Bruising and chafing can also occur along the surfer's lower back portion. Accordingly, FIG. 2 illustrates a back view of wetsuit garment 10 having back pad 24 along the lower back portion.
The cushioning pads may be inserted into the wetsuit in many different ways and may assume various positions around the wetsuit. Some methods of constructing the cushioning pads, as well as positioning of the cushioning pads, will be discussed below.
As shown in FIG. 1, the hip pads 14 preferably have a downwardly-angled curved shape and are positioned adjacent the inner surface of the wetsuit. The shape provides protection for the wearer's hips as the wearer is laying prone on the surfboard and continues to provide protection as the wearer partially rolls or otherwise contacts the surfboards proximate to the hips. Additionally, the curved shape softens the aesthetic effect of the padding within the wetsuit. As should be appreciated, it is undesirable to have a women's wetsuit which appears lumpy or may be otherwise aesthetically non-pleasing. The present shape maintains the generally smooth, attractive look of the wetsuit while providing protection in the area surrounding the hips. It is to be understood, however, that various shapes can satisfactorily be used to pad the hips.
With reference to FIG. 5, the wetsuit garment 10 is shown inside out in order to better show a preferred embodiment of the construction of hip pads 14. In this embodiment, each hip pad 14 preferably comprises a pocket 26 attached to the inside of the wetsuit garment 10. With reference to FIG. 7, each pocket 26 has a first side 28 having an edge 30 and a second side 32 having an edge 34 which overlap each other and are sewn or glued together along the seam 35. The first side 28 and second side 30, however, are not attached along a free edge 36 of the second side 32 so that an opening 38 between the first side 28 and second side 30 opens to a form the pocket 26. The leading edge 40 of the first side 28 extends somewhat beyond the free edge 36 of the second side 32.
With next reference to FIG. 5, the leading edge 40 of the first side 28 of the pocket 26 is preferably sewn and/or glued into a main side seam 42 of the wetsuit garment 10. The leading edge 40 is sewn such that the pocket 26 is biased toward a closed position 46 having the second side 32 immediately adjacent the wetsuit garment 10. The pocket 26 can, however, be folded back into an open position 48 so that the second side 32 faces away from the wetsuit garment 10 thereby making the pocket opening 38 accessible. As shown in FIG. 5, free edge 36 of the second side 32 is not attached to the main side seam 42.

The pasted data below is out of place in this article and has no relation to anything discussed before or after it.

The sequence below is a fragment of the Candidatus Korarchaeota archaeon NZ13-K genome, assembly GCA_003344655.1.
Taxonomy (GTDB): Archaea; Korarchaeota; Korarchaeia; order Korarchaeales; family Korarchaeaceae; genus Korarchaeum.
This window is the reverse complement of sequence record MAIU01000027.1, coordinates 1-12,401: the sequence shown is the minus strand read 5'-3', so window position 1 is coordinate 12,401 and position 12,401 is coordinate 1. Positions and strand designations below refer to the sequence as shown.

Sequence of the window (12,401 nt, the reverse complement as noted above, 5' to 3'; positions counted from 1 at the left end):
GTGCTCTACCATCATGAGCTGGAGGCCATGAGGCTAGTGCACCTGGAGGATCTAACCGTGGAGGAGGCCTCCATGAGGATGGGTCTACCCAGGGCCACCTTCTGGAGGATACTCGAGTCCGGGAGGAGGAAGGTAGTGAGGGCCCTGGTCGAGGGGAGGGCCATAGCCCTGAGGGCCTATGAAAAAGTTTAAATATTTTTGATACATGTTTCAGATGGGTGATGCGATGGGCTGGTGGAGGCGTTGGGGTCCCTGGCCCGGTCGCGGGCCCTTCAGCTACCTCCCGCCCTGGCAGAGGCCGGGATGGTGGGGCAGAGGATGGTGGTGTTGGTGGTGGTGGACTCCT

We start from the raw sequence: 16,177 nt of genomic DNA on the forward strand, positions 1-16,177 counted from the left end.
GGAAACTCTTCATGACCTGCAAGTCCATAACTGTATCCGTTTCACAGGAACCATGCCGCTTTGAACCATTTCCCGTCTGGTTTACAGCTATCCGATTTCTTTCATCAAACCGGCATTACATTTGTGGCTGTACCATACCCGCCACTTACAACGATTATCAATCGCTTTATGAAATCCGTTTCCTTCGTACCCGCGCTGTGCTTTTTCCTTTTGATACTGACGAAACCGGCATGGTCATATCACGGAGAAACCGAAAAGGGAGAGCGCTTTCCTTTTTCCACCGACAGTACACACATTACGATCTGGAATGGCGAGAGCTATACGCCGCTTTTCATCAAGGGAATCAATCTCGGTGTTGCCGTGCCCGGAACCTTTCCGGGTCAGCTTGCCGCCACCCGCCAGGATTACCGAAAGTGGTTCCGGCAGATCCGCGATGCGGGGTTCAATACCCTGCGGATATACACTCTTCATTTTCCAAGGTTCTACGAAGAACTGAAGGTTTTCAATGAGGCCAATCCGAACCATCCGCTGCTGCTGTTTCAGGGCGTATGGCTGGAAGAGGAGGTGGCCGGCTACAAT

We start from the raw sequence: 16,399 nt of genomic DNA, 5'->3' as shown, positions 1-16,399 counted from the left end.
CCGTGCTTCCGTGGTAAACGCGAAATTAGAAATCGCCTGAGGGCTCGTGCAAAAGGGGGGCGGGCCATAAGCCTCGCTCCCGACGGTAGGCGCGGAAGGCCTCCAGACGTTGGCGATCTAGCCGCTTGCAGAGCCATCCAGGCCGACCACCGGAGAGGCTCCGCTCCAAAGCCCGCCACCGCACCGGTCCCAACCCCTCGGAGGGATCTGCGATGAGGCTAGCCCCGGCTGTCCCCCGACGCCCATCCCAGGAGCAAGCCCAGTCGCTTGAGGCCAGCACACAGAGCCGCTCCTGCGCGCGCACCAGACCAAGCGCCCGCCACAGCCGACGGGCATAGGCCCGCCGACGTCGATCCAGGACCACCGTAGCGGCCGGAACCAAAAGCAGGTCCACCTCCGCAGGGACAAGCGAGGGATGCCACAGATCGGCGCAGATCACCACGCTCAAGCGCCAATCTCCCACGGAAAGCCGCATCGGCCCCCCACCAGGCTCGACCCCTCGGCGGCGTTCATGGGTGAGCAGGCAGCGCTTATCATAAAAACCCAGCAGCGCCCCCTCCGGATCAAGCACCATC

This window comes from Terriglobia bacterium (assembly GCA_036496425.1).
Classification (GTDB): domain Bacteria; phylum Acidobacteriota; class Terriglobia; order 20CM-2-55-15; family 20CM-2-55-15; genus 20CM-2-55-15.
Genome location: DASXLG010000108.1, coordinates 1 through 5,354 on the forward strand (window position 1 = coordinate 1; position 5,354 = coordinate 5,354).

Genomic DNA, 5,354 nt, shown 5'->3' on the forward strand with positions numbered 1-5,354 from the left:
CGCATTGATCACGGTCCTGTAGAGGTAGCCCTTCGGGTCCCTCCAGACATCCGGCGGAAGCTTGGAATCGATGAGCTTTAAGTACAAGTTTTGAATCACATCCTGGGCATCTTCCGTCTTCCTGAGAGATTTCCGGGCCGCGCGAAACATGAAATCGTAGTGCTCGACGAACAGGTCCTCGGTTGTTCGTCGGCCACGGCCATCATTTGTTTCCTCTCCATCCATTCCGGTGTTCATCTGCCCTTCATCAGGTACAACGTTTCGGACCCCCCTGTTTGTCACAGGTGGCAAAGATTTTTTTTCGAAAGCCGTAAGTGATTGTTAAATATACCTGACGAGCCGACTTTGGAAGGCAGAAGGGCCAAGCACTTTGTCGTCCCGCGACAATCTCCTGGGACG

An insert pad 44 can be inserted into the hip pad pocket 26. The insert pad 44 preferably has a shape generally complementary to the shape of the pocket 26 and can be inserted into the pocket 26 through the opening 38 when the pocket 26 is folded back to the open position 48. FIG. 5 shows successive stages of insert pad 44 being inserted into pocket 26. Once the pocket 26 is filled with the desired insert pad 44, the pocket 26 is moved into the closed position 46 where second side 32 is immediately adjacent to the wetsuit garment 10, as shown in FIG. 5.
When the wetsuit garment 10 is worn with the pocket 26 in the closed position 46, each hip pad 14 is positioned adjacent the hip, cushioning the hip. Preferably, the construction of the each hip pad 14 biases the pocket 26 toward the closed position 46. This bias facilitates holding the insert pad 44 securely therein.
With next reference to FIG. 6, which is a cross-sectional diagram of the pocket 26 in a closed position 46, it can be seen that opening 38 of pocket 26 is blocked by the main side seam 42 and the leading edge 40 of the first side 28 of the pocket 26. The pocket 26 is wedged between the surfer's body and the wetsuit garment 10 so that the insert pad 44 will not work its way out of the pocket 26. Thus, the insert pad 44 remains in place even while the surfer performs various surfing maneuvers.
The first side 28 and second side 32 of the pocket 26 each preferably comprise a neoprene material much like that of the typical wetsuit, as will be evident to those skilled in the art. However, the neoprene material comprising the sides may be thinner than the material of the wetsuit, depending upon the wetsuit size. For example, the torso portion of a typical wetsuit is constructed of 2 to 3 millimeter thick neoprene. The first side 28 and second side 32 of the pocket 26 in the illustrated embodiment are about 1 millimeter neoprene. Of course, it is to be understood that the sides can be made of any thickness desired by the user and, in fact, can be made of various material such as, for example, nylon, which can be advantageous for its ability to be constructed thin and strong; latex, which can be advantageous for its ability to expand and stretch; and even thin layers of PTFE, which may be advantageous for their ability to keep the cushioning pads in a desired structural shape. The pockets may even include a wire to help them keep their shape.